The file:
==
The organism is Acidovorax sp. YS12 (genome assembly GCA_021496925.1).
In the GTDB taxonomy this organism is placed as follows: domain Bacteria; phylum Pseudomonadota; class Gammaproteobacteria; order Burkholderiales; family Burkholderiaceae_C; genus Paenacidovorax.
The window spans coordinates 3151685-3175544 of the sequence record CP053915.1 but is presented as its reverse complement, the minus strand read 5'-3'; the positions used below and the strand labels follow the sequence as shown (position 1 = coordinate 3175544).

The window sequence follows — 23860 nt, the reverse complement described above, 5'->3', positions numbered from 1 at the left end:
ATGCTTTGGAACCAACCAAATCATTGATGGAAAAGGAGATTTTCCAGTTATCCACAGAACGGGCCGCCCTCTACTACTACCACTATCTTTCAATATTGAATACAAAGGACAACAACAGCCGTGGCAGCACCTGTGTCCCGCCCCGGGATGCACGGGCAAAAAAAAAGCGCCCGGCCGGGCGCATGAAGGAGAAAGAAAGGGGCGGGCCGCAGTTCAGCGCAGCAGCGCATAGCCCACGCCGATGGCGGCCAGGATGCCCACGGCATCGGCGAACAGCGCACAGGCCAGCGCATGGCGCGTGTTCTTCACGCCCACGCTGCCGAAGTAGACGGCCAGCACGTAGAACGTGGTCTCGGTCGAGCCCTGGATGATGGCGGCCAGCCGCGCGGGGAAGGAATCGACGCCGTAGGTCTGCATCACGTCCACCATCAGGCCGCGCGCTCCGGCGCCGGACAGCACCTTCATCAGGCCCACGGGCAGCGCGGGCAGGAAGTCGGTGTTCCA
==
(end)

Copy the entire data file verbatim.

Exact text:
The organism is Acidovorax sp. YS12 (genome assembly GCA_021496925.1).
In the GTDB taxonomy this organism is placed as follows: domain Bacteria; phylum Pseudomonadota; class Gammaproteobacteria; order Burkholderiales; family Burkholderiaceae_C; genus Paenacidovorax.
The window spans coordinates 3151685-3175544 of the sequence record CP053915.1 but is presented as its reverse complement, the minus strand read 5'-3'; the positions used below and the strand labels follow the sequence as shown (position 1 = coordinate 3175544).

The window sequence follows — 23860 nt, the reverse complement described above, 5'->3', positions numbered from 1 at the left end:
ATGCTTTGGAACCAACCAAATCATTGATGGAAAAGGAGATTTTCCAGTTATCCACAGAACGGGCCGCCCTCTACTACTACCACTATCTTTCAATATTGAATACAAAGGACAACAACAGCCGTGGCAGCACCTGTGTCCCGCCCCGGGATGCACGGGCAAAAAAAAAGCGCCCGGCCGGGCGCATGAAGGAGAAAGAAAGGGGCGGGCCGCAGTTCAGCGCAGCAGCGCATAGCCCACGCCGATGGCGGCCAGGATGCCCACGGCATCGGCGAACAGCGCACAGGCCAGCGCATGGCGCGTGTTCTTCACGCCCACGCTGCCGAAGTAGACGGCCAGCACGTAGAACGTGGTCTCGGTCGAGCCCTGGATGATGGCGGCCAGCCGCGCGGGGAAGGAATCGACGCCGTAGGTCTGCATCACGTCCACCATCAGGCCGCGCGCTCCGGCGCCGGACAGCACCTTCATCAGGCCCACGGGCAGCGCGGGCAGGAAGTCGGTGTTCCA